I reach for my phone. I reply to one email before it dies. I open my laptop. Also dead. The kids ask to watch Peter Rabbit. I give them the iPad so I can do a tiny bit of work while they are occupied. They tell me there’s no battery. I plug it into charge. The charger is broken. I let out a laugh. “Of course”, I say out loud and my kids look at me with what I can only describe as worried apprehension, waiting to see how things will play out next.

The metaphor for my life is not lost on me in this moment — that not only is this season of my life an experience of running on empty to an extreme and all-consuming level, but that the things which recharge me are often inaccessible and inadequate. Sure, I can take a bath, but ten minutes later, I’m back up to 100, such is the nature of life with very small children.

I’m at the avocado section, perusing over just-right firmness, bouncing a baby on my hip who has to be physically attached to me at all times, and listening to the other two fight about who gets to hold the strawberries. It’s a scene I’ve been cast in millions of times. I focus on the avocados so I don’t lose my mind. A lady pulls her cart in next to me. Makes some comment about the avocados. Notices Georgie. Says something like, “Oh! Goodness me, what a sweetheart!” I immediately guess she has school-aged children, maybe seven or eight years old, and she’s using my kids to recollect a phase in her life now gone. “My youngest is five,” she says. I smile to myself, correct in my assumption. “God I miss them as babies,” she tells me. “You forget it all, don’t you?”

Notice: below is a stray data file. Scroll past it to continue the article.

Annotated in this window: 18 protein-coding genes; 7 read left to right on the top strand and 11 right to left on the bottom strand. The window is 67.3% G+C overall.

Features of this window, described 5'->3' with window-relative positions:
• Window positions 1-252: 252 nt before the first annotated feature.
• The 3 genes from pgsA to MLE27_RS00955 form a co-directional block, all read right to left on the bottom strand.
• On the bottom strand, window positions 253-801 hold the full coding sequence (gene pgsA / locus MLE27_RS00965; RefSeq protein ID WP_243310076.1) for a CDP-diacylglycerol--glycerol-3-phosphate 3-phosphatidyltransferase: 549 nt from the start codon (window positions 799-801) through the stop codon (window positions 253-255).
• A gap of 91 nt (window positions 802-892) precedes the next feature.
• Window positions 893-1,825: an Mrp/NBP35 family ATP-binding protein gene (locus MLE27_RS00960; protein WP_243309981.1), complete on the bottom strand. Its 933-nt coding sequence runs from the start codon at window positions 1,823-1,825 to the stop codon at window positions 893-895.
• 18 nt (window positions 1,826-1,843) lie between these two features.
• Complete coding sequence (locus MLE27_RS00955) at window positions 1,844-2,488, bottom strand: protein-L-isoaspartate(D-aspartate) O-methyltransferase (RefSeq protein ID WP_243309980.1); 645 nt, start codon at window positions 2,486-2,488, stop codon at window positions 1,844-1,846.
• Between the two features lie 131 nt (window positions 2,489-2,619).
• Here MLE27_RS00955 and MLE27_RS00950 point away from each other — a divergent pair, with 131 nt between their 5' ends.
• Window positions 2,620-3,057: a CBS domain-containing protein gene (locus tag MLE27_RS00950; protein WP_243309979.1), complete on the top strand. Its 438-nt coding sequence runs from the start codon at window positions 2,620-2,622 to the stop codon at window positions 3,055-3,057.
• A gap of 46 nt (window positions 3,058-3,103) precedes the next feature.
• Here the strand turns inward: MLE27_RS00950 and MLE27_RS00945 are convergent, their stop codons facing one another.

I tell her: Yes, you do, especially the hard bits. She laughs. I can tell she wants to stay awhile. We talk for ten minutes, trading horror story after horror story. “Oh, the fighting!” she says, when I mention the bickering. “One day when we were driving, my son had a fight with my daughter because she was looking out his window. DON’T LOOK OUT MY WINDOW, he said, and so I said IT’S NOT YOUR WINDOW, NOBODY OWNS ANY WINDOWS, WE ARE ALL FREE HERE TO POSITION OUR EYES IN ANY DIRECTION WE CARE TO.”

I laughed, loud and long. It was a conversation which completely reset my frame of mind that day, a reminder that solidarity goes a long way when digesting the intensity of parenthood.

Being maxed out and overwhelmed is nothing new in family life. Oh you’re tired? Yes! Hello! Nice to meet you! Over the years, I have whittled down two main tools in my survival kit: Solidarity and Self-Care, also known as – strangely – I’m Not Alone and Thank God I Am Alone.

Yes, our chargers might be broken. Lost. Stolen. They get us back up and running, only to be completely drained again the next day. God, the next ten minutes. But the level of pressure we’re under must be in proportion to the amount of time we spend being our own friends. This I know for sure. We must make ourselves the tea. Run ourselves the bath. Make it a priority to give ourselves reprieve. Pay for the help if we have to, if we can.